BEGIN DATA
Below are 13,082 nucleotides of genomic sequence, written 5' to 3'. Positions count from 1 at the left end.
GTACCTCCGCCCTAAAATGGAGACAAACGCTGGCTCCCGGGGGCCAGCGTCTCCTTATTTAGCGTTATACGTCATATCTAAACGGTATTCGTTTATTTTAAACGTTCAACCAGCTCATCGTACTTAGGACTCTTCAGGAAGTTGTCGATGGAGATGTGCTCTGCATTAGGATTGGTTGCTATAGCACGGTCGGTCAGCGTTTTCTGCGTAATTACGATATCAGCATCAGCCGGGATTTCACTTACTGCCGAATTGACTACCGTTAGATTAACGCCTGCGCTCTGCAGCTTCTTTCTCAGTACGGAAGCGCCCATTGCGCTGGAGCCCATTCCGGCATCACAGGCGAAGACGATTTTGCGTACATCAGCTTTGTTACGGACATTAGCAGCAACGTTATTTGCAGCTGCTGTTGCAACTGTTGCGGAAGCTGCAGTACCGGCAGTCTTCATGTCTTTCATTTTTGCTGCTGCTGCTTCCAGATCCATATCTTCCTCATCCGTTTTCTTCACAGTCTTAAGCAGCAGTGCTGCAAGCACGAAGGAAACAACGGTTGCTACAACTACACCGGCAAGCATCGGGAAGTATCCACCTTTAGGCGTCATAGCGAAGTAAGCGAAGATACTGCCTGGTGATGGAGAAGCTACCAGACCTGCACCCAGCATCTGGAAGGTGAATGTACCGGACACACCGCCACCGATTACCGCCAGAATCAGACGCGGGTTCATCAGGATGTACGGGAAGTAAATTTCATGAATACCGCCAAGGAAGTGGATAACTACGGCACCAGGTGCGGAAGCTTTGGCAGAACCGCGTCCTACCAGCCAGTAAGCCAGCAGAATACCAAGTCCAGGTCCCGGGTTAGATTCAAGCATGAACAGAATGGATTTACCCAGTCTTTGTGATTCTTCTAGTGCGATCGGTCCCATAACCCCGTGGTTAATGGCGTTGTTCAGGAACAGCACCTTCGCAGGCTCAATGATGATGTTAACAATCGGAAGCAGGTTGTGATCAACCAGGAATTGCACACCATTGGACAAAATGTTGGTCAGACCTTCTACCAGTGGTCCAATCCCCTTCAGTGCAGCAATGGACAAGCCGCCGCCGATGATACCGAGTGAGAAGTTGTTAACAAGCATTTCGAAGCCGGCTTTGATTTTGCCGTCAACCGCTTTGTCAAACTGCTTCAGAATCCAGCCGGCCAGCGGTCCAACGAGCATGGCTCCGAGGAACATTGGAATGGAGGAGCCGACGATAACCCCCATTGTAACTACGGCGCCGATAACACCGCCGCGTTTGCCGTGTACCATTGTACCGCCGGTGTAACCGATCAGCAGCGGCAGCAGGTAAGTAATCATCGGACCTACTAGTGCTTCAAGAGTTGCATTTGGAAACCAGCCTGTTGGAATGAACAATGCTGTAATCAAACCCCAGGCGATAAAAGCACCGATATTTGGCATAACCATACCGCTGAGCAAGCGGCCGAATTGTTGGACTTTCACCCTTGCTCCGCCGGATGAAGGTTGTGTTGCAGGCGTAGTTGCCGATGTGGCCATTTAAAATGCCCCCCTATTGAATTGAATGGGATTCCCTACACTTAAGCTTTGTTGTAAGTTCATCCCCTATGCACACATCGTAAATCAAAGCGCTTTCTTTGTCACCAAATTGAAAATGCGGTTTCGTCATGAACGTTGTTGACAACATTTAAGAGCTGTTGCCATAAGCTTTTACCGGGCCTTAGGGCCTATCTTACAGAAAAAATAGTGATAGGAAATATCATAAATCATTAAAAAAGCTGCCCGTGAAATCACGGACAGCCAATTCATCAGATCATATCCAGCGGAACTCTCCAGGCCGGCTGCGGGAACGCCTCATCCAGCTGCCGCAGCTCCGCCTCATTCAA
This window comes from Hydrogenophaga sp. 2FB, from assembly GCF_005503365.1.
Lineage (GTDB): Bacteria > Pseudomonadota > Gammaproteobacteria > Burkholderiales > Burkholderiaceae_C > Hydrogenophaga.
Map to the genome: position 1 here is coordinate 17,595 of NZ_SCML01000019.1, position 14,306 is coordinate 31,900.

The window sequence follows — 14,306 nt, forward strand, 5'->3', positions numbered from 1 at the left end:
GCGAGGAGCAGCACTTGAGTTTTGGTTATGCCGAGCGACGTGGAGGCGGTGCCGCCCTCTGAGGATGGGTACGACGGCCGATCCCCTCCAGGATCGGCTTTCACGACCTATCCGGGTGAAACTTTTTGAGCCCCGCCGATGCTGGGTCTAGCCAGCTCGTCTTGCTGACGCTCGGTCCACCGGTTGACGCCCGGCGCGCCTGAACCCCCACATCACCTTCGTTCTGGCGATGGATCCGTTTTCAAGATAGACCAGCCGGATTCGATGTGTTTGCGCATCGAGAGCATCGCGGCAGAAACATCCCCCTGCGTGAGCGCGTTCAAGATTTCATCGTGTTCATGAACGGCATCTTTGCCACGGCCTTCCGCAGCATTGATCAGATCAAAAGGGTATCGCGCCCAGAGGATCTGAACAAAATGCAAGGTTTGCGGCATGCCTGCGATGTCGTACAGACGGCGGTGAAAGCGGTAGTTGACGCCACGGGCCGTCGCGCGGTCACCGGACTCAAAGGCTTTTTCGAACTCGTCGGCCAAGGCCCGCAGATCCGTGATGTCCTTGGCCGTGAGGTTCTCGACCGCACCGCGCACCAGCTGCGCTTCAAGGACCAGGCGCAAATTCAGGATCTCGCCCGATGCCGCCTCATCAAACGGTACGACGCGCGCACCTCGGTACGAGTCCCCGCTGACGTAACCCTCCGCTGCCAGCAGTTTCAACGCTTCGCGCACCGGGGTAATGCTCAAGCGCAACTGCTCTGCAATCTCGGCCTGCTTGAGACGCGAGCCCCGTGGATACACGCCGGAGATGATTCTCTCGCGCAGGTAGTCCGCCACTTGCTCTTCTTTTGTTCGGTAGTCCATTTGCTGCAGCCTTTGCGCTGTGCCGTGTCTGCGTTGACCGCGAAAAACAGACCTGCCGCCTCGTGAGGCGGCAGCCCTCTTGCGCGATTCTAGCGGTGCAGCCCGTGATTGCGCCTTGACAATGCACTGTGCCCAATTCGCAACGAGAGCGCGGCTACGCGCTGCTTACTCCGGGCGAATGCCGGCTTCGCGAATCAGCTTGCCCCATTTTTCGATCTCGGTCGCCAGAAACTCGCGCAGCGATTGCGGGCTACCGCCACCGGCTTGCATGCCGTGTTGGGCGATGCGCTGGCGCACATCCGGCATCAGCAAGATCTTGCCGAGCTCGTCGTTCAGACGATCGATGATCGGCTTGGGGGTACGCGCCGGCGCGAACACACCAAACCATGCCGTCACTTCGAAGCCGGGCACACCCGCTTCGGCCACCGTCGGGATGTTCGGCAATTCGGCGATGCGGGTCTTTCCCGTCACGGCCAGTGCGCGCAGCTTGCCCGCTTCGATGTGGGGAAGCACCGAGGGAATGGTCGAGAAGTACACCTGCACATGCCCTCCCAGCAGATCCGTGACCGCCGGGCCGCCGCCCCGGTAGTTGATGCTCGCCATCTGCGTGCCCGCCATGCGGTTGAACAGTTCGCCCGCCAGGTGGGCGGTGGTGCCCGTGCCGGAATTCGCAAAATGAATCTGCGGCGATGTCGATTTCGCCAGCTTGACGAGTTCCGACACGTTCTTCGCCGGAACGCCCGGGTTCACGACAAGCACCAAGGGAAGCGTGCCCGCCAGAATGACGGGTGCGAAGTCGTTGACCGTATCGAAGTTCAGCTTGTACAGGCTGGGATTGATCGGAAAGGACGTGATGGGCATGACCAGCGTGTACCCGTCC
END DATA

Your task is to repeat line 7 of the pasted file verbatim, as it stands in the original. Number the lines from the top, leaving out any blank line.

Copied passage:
GCGAGGAGCAGCACTTGAGTTTTGGTTATGCCGAGCGACGTGGAGGCGGTGCCGCCCTCTGAGGATGGGTACGACGGCCGATCCCCTCCAGGATCGGCTTTCACGACCTATCCGGGTGAAACTTTTTGAGCCCCGCCGATGCTGGGTCTAGCCAGCTCGTCTTGCTGACGCTCGGTCCACCGGTTGACGCCCGGCGCGCCTGAACCCCCACATCACCTTCGTTCTGGCGATGGATCCGTTTTCAAGATAGACCAGCCGGATTCGATGTGTTTGCGCATCGAGAGCATCGCGGCAGAAACATCCCCCTGCGTGAGCGCGTTCAAGATTTCATCGTGTTCATGAACGGCATCTTTGCCACGGCCTTCCGCAGCATTGATCAGATCAAAAGGGTATCGCGCCCAGAGGATCTGAACAAAATGCAAGGTTTGCGGCATGCCTGCGATGTCGTACAGACGGCGGTGAAAGCGGTAGTTGACGCCACGGGCCGTCGCGCGGTCACCGGACTCAAAGGCTTTTTCGAACTCGTCGGCCAAGGCCCGCAGATCCGTGATGTCCTTGGCCGTGAGGTTCTCGACCGCACCGCGCACCAGCTGCGCTTCAAGGACCAGGCGCAAATTCAGGATCTCGCCCGATGCCGCCTCATCAAACGGTACGACGCGCGCACCTCGGTACGAGTCCCCGCTGACGTAACCCTCCGCTGCCAGCAGTTTCAACGCTTCGCGCACCGGGGTAATGCTCAAGCGCAACTGCTCTGCAATCTCGGCCTGCTTGAGACGCGAGCCCCGTGGATACACGCCGGAGATGATTCTCTCGCGCAGGTAGTCCGCCACTTGCTCTTCTTTTGTTCGGTAGTCCATTTGCTGCAGCCTTTGCGCTGTGCCGTGTCTGCGTTGACCGCGAAAAACAGACCTGCCGCCTCGTGAGGCGGCAGCCCTCTTGCGCGATTCTAGCGGTGCAGCCCGTGATTGCGCCTTGACAATGCACTGTGCCCAATTCGCAACGAGAGCGCGGCTACGCGCTGCTTACTCCGGGCGAATGCCGGCTTCGCGAATCAGCTTGCCCCATTTTTCGATCTCGGTCGCCAGAAACTCGCGCAGCGATTGCGGGCTACCGCCACCGGCTTGCATGCCGTGTTGGGCGATGCGCTGGCGCACATCCGGCATCAGCAAGATCTTGCCGAGCTCGTCGTTCAGACGATCGATGATCGGCTTGGGGGTACGCGCCGGCGCGAACACACCAAACCATGCCGTCACTTCGAAGCCGGGCACACCCGCTTCGGCCACCGTCGGGATGTTCGGCAATTCGGCGATGCGGGTCTTTCCCGTCACGGCCAGTGCGCGCAGCTTGCCCGCTTCGATGTGGGGAAGCACCGAGGGAATGGTCGAGAAGTACACCTGCACATGCCCTCCCAGCAGATCCGTGACCGCCGGGCCGCCGCCCCGGTAGTTGATGCTCGCCATCTGCGTGCCCGCCATGCGGTTGAACAGTTCGCCCGCCAGGTGGGCGGTGGTGCCCGTGCCGGAATTCGCAAAATGAATCTGCGGCGATGTCGATTTCGCCAGCTTGACGAGTTCCGACACGTTCTTCGCCGGAACGCCCGGGTTCACGACAAGCACCAAGGGAAGCGTGCCCGCCAGAATGACGGGTGCGAAGTCGTTGACCGTATCGAAGTTCAGCTTGTACAGGCTGGGATTGATCGGAAAGGACGTGATGGGCATGACCAGCGTGTACCCGTCC